Council – May 29, 2023

We had quite an eventful Council Meeting this week, and I’d suggest you make sure you read to the end, but we didn’t get to the end, so surprise there: It will all make less sense when you get there, and you can draw your own conclusions. Nonetheless, the agenda was a full one, starting with an Opportunity to be Heard:

Inter-municipal TNS (Ride-Hailing) Business Licence Scheme Bylaw No. 8391, 2023
The City of New Westminster has an agreement with many other municipalities to share the business licensing of ride-hailing services. Essentially, the companies buy a license in Vancouver that applies to all municipalities, and we split the revenue. This change to that scheme would bring Mission, Kent and Hope into the fold. This change requires an Opportunity to be Heard. We received no written correspondence, and no-one came to speak to the change at Council. Council voted to approve the change.

We then had a Report for Action:

Rezoning Application for Conversion to Supportive Housing: 422 Sixth Street
This is a building in the Brow of the Hill that has operated as an office building, but is already zoned mixed use (it can have residential and office use above the commercial at grade). The owner wants to operate it as supportive affordable housing on the top two floors and continue to operate an office on the ground floor. This is compliant with the OCP and zoning, except the zoning language does not include “supportive” housing, so this is the rezoning request to add that language. This came to Council as a detailed report on the nature of that rezoning, with staff asking for anything we want added ot the empowering Bylaws, so we can consider approval at a future meeting. There was also a request to waive the Public Hearing, as the project is compliant with our OCP and stated City priorities.

We had some delegates speak for and against this project, and unfortunately, incorrect information circulating in the neighbourhood about the project appears to have taken a foothold. There was a lot of conflation between this type of supportive housing and emergency shelter, which demonstrated the need for us to have a public meeting and do further outreach about the truth of the project.

Council voted to approve the bylaws being prepared and the project to come to a future Council meeting for a vote on approval or rejection. In a move I do not remember seeing in my 8+ years on New West Council, we had council members voting against even considering bylaws on an affordable and supportive housing project. The same members voted against an amendment to have a public meeting about the project so the community can more clearly understand the project and Council can hear from the public in a constructive dialogue. Fortunately, the majority of Council voted for consultation, and will consider the approval after that consultation.

We then moved the following items On Consent

Rezoning Application: 805 Boyd Street (Queensborough Landing) – Preliminary Report
The Queensborough Landing commercial area wants to expand its offerings and are requesting expanding the permitted land uses on the site to include breweries, wineries, arcades, commercial schools, and more. They are all pretty typical of this type of “highway commercial” areas, and are not likely to conflict with other land use on the site.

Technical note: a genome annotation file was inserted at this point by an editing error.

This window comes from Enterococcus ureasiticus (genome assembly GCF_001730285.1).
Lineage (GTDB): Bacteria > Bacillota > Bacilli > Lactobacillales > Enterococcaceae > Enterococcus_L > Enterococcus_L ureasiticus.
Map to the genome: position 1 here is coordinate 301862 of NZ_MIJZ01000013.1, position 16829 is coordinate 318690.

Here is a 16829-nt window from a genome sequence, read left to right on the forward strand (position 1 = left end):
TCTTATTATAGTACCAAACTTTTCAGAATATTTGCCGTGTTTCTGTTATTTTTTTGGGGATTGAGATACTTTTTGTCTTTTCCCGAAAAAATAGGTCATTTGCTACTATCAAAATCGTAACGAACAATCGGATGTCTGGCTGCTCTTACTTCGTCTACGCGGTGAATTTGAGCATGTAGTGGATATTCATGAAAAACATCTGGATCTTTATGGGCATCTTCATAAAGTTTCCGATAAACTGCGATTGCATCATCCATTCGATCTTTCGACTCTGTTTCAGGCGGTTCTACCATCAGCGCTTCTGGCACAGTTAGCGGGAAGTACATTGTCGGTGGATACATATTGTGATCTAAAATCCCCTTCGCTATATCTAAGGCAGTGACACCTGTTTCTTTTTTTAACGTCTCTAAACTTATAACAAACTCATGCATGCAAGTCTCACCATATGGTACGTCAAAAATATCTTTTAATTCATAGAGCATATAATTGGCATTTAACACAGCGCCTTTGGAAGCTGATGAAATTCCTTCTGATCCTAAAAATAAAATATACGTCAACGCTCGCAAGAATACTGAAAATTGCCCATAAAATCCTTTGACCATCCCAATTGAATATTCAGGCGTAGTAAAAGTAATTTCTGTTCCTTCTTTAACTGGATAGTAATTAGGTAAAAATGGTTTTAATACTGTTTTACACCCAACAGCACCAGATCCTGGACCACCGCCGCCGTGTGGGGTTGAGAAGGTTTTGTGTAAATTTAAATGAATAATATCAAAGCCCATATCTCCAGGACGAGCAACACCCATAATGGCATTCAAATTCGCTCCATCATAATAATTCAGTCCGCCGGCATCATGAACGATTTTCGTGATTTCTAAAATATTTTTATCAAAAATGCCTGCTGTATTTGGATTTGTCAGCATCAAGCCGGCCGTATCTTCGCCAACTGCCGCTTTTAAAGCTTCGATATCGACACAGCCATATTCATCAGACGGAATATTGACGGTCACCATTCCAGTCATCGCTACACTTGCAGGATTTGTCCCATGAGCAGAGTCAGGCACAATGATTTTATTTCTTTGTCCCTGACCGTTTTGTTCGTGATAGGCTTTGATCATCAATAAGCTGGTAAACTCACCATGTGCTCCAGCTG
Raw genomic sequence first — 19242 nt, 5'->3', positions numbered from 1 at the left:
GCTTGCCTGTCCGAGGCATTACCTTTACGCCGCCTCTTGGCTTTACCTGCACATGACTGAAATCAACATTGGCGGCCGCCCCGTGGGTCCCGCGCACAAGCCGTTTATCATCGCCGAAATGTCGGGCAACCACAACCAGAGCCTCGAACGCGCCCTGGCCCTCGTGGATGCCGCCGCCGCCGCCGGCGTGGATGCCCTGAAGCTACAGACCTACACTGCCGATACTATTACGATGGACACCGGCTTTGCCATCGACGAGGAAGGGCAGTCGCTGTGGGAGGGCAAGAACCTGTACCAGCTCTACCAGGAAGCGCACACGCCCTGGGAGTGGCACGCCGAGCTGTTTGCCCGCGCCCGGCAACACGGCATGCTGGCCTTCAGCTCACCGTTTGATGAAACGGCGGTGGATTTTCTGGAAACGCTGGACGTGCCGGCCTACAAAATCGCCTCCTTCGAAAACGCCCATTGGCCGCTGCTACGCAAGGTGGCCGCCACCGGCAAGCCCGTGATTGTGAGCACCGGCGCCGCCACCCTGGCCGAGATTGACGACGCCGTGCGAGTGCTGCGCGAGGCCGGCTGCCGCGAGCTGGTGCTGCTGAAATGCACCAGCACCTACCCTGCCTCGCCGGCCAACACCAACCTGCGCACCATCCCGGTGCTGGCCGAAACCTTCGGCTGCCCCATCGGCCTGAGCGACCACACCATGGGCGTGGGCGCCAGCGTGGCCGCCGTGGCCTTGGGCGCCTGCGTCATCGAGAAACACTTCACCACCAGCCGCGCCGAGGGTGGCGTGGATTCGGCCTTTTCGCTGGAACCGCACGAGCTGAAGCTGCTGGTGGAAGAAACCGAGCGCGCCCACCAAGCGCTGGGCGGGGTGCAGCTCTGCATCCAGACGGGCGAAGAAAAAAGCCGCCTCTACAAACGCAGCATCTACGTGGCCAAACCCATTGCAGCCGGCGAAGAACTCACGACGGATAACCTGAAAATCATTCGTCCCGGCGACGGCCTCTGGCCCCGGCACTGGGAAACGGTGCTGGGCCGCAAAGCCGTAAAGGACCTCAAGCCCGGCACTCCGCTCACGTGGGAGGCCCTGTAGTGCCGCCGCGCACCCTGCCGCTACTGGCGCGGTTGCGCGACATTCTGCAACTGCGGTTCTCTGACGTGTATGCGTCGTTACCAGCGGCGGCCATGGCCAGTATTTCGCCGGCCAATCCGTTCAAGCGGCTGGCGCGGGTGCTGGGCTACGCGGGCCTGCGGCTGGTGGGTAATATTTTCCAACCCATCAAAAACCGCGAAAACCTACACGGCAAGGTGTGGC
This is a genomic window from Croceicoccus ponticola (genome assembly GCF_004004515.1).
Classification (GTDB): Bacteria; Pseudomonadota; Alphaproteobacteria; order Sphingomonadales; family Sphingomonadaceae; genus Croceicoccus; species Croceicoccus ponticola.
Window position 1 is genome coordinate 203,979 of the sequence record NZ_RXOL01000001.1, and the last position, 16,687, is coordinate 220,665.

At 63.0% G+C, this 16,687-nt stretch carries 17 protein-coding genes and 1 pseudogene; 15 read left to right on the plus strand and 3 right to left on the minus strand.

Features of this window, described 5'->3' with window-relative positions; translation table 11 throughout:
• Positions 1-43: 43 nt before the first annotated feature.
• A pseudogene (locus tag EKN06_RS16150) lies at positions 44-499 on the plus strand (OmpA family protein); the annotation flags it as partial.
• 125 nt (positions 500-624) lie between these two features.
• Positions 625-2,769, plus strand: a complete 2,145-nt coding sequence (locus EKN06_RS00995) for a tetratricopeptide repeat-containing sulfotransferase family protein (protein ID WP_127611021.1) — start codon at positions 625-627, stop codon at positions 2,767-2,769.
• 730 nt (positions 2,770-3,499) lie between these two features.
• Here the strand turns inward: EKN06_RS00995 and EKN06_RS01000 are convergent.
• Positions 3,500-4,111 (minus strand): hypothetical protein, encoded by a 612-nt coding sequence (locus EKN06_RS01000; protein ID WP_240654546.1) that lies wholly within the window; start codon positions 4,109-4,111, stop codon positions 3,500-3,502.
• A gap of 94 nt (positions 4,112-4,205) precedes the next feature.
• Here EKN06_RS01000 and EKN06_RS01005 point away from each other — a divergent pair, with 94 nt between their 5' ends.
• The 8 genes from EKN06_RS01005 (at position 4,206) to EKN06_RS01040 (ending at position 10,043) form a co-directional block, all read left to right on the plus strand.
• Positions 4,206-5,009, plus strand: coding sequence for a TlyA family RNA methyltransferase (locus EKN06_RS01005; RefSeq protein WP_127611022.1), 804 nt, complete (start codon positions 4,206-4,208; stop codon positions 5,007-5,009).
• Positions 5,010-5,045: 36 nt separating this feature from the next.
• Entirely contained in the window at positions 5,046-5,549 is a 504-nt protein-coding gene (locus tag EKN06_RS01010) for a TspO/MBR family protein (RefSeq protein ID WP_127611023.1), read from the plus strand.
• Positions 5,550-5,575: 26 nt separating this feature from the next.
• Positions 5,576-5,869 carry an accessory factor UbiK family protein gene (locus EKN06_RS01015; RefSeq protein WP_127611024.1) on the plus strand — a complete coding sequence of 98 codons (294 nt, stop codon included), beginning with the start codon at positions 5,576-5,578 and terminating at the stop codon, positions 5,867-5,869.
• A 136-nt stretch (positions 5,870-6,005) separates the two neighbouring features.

This is a preliminary report, as this application will go to internal review and public consultation, but as it is consistent with the OCP, we will waive the Public Hearing. If you have opinions, let us know.

Rezoning Application for Duplex: 902 First St – Preliminary Report
The owner of this property in Glenbrook North wants to build a duplex where there is now a single family home, which is consistent with the OCP, and no variances from the Interim Policy (based on RT-1), but needs a rezoning. This is a preliminary report, and will go to some public consultation, but as it is consistent with the OCP, we will waive the Public Hearing. If you have opinions, let us know!

Street and Traffic Bylaw Amendments for Three Readings – Bylaw 8397, 2023
This is a bit of a housekeeping change to the Streets and Traffic Bylaw, updating some of the language to match the new Active Transportation Network Plan, remover reference to insurance expiry date stickers as they don’t exist anymore, and other minor updates.

Sustainable Transportation Zoning Bylaw Amendments –Transportation Demand Management and Right-Sizing Parking
This is a zoning amendment bylaw to update our requirements for off-street parking in new multi-family development. This is part of a longer process we have been undergoing to modernize our off-street parking requirements, as part of our ongoing and constant review of Policies, Procedures, and Processes to assure they are current and appropriate. This part seeks to better balance the modern (and reduced) need for parking with the (increasing) cost of building and our other climate and livability goals (which both require less dependency on cars).

The change in requirements is based on analysis of vehicle ownership trends in New West and in our cohort communities, and through benchmark comparisons with other Metro Van jurisdictions, and through consultation with the development industry.

In short, the proposal reduces the number of parking spots that need to be built in in secured rental, in the Downtown neighbourhood, and in areas with high transit service, along with requiring better end-of-trip facilities for other modes (Bicycle storage rooms in residential, other facilities in Commercial). We are also removing the part of the bylaw that limits reductions in parking spaces – if a development can make the case for any level of reduction, we will hear that case instead of there being an arbitrary minimum. This opens the door a bit more for parking-free developments in the City.

Or more this is a preliminary report on a proposed change that will, again, go to public consultation, but as it is consistent with the OCP, we will waive the Public Hearing. If you have opinions, let us know!

The following items were Removed from Consent for discussion:

Extension of Committee Member Terms
As we look to implement new model for Advisory Committees, including an Advisory Assembly model, staff are outlining the time that will be required to get us there, and we need to set up a schedule for the existing Advisory Committees and Grant Committees so we don’t have a gap in functionality.

Liquor Primary Patio Application (Thirsty Duck Pub) for 606 Twelfth Street